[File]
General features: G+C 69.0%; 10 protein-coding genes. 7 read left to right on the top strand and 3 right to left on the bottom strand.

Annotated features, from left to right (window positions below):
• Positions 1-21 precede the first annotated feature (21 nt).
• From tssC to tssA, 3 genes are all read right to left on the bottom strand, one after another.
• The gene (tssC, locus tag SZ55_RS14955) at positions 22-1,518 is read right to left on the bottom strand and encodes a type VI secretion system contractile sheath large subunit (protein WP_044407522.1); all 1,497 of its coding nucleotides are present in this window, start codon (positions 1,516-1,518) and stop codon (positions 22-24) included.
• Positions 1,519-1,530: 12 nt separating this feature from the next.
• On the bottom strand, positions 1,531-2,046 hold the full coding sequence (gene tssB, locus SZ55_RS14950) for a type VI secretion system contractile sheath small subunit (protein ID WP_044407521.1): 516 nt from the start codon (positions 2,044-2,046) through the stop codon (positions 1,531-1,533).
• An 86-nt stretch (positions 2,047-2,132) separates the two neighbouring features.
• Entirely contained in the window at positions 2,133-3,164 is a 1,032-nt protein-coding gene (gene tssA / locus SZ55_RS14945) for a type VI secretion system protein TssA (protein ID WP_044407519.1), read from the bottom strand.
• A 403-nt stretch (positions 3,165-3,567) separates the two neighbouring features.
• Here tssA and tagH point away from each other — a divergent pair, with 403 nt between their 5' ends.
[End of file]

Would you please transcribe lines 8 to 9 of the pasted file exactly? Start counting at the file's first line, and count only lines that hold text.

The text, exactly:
• An 86-nt stretch (positions 2,047-2,132) separates the two neighbouring features.
• Entirely contained in the window at positions 2,133-3,164 is a 1,032-nt protein-coding gene (gene tssA / locus SZ55_RS14945) for a type VI secretion system protein TssA (protein ID WP_044407519.1), read from the bottom strand.